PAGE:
The holidays are meant to be a time to celebrate, give, and share in the joy of the season. But for people facing grief, loss—or just a tough period in life—it can be a challenging time of year. Seeing others reveling in the holiday spirit can magnify feelings of isolation and sadness. While the data is limited, psychology surveys suggest that people feel more stress, anxiety, and depression in the weeks between Thanksgiving and New Year’s Day.
If you are struggling over the holidays, you are not alone. Below are a few tips that can help you find hope this season:
- Acknowledge your feelings
With heartwarming ads on television and carolers on every corner, it’s tempting to put on a brave face and resist any negative feelings. But remember—it’s okay to not be okay. Accepting how you feel can help alleviate some stress.
- Shift your expectations
Are your life circumstances different this year? Perhaps you’re caring for a sick loved one, or you’re living in a new city. Big life changes will almost certainly impact the way you spend the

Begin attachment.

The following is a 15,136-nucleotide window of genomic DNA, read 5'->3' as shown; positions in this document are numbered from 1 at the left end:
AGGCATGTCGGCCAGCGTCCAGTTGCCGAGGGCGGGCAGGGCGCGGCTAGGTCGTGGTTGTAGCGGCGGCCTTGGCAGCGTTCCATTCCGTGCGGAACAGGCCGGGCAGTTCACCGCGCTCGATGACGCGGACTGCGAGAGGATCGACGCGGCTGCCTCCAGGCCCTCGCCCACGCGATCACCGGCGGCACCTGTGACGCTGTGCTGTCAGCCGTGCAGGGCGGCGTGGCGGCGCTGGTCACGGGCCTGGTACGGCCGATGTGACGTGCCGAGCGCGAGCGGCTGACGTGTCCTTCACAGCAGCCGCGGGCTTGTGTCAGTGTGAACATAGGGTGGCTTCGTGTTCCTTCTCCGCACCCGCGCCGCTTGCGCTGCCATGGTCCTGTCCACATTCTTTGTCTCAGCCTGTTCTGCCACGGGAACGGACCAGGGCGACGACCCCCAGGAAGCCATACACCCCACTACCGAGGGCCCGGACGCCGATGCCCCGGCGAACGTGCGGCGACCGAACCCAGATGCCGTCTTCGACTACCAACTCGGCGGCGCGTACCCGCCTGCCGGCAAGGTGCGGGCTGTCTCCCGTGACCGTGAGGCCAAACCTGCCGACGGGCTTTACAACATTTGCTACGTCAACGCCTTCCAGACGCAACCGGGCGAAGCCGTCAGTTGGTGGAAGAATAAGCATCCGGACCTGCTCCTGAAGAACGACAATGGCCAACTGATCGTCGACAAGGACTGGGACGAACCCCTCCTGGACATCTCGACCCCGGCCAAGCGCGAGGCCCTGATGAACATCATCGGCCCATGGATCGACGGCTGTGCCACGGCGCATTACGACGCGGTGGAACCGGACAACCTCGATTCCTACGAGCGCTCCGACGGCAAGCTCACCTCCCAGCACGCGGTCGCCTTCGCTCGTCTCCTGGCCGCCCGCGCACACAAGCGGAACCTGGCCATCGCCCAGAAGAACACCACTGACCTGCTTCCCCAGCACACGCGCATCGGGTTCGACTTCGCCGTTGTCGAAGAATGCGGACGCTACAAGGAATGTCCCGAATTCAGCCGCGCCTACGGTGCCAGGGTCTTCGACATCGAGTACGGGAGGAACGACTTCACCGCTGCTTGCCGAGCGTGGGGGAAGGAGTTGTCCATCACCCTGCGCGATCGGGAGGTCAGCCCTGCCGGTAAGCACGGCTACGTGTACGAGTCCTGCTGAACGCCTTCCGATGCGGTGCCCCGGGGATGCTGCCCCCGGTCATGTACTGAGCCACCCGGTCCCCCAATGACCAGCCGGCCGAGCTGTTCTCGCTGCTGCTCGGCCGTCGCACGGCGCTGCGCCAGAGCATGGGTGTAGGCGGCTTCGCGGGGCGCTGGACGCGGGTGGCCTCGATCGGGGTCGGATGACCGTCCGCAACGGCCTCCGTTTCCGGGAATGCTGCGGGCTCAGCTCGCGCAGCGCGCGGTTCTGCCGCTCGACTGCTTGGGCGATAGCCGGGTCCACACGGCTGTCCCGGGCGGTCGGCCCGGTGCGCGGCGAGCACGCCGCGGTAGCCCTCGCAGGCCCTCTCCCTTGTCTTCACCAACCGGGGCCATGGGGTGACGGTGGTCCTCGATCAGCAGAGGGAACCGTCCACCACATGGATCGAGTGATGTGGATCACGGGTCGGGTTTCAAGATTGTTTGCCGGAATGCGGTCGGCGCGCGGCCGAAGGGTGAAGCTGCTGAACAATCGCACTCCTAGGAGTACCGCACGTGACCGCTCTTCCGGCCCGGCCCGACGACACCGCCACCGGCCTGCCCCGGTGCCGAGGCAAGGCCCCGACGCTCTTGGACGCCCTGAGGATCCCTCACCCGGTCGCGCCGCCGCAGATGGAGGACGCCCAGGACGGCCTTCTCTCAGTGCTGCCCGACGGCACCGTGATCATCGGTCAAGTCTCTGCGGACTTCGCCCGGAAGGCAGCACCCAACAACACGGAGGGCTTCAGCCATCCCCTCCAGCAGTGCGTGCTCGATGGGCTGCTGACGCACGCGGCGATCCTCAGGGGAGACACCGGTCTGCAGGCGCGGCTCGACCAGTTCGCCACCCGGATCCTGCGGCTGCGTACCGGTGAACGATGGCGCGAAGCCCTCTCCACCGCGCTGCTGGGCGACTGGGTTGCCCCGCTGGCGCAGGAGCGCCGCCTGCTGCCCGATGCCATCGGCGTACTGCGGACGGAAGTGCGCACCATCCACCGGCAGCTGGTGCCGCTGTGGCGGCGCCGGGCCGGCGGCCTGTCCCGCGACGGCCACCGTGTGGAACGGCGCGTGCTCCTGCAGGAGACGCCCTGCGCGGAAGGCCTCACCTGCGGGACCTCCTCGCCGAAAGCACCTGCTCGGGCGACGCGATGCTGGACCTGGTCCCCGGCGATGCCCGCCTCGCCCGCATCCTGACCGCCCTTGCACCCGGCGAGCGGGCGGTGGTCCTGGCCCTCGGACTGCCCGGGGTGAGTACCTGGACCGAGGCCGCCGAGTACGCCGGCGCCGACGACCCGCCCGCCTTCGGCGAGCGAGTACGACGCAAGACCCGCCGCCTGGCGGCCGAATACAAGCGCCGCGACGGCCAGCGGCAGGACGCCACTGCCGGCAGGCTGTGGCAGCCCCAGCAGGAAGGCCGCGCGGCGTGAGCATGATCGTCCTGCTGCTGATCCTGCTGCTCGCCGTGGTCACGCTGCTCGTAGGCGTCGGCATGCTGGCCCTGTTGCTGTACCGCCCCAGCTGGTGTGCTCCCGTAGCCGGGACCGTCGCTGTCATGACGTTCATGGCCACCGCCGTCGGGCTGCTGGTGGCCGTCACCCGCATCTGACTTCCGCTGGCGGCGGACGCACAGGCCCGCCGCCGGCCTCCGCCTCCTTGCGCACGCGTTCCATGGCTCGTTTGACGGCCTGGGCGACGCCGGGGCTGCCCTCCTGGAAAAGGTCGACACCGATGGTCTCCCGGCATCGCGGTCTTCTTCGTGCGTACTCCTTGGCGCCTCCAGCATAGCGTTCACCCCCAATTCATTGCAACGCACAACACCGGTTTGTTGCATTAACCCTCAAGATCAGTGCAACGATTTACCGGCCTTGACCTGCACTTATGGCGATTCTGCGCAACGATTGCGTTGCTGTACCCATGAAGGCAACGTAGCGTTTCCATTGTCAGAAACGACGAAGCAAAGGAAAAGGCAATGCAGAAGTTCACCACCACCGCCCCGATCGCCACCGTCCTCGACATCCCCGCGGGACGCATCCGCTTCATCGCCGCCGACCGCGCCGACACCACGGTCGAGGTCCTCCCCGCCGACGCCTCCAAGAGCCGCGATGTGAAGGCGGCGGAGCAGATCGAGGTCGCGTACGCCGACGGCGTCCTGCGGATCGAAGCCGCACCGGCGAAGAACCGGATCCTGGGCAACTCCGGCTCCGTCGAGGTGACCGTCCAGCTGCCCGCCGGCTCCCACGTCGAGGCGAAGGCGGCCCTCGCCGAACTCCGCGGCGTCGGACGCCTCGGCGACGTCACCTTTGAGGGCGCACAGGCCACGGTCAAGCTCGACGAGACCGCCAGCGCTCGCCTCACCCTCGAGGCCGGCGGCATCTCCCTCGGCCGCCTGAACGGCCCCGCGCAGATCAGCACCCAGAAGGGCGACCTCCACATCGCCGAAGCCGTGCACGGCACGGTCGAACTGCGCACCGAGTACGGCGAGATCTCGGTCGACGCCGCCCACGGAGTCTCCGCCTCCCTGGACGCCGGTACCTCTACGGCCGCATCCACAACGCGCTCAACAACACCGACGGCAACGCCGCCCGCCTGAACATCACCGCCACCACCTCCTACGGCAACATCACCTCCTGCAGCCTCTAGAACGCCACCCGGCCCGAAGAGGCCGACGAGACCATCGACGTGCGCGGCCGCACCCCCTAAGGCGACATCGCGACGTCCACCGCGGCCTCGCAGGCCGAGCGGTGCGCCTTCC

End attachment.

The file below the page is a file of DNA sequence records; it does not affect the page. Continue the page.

holidays. Christmas or New Year’s may just be regular days for you, rather than joyous ones.
- Connect with others
If you have friends or family members nearby, make time to connect with them. Grabbing coffee with a loved one can feel less daunting than a big holiday party. Call someone you’ve been meaning to catch up with, or write them a card. Engaging with others in small ways will make a big difference.
- Get professional support
If sadness over the holidays becomes too much, don’t hesitate to seek professional help. Ask your doctor, faith leader, or a trusted friend to help you find mental health services that meet your needs.
By taking a few small steps to care for yourself, the holidays can become more manageable. If you’d like to connect with others in the community who may be facing similar challenges, Plymouth Church in Brooklyn Heights is hosting a Blue Christmas service on December 4 at 7 p.m. The service is open to anyone who is seeking peace, hope, and connection this season. Information about additional support services will be available to all who attend.